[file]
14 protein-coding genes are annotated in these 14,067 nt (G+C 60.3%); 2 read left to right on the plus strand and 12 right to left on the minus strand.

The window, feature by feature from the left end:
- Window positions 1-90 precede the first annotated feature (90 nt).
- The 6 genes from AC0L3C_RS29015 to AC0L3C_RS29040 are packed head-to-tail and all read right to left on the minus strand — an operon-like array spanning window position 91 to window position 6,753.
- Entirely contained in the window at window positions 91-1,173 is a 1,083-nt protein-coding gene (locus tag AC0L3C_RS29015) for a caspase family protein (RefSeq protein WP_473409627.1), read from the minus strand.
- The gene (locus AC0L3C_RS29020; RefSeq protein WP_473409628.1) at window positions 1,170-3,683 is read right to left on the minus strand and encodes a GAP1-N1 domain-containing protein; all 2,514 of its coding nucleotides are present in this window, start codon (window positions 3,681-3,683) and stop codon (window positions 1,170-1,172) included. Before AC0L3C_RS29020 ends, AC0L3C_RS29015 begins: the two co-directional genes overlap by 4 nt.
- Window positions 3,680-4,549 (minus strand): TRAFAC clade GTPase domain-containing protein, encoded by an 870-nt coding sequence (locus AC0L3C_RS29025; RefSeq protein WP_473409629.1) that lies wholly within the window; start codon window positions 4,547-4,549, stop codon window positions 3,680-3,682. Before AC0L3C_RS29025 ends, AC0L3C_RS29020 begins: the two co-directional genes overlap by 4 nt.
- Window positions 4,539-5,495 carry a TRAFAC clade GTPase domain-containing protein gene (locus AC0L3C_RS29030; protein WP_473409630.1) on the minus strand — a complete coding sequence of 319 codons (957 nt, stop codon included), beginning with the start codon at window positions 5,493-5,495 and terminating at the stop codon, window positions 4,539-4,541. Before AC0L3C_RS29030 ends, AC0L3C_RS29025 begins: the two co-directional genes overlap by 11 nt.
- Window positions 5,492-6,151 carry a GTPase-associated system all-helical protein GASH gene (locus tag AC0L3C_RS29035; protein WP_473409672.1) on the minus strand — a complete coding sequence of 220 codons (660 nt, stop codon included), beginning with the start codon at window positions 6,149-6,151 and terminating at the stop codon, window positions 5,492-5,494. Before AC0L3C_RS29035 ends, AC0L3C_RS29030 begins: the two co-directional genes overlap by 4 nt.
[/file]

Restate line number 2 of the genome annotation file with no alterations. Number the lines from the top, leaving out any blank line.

The window, feature by feature from the left end: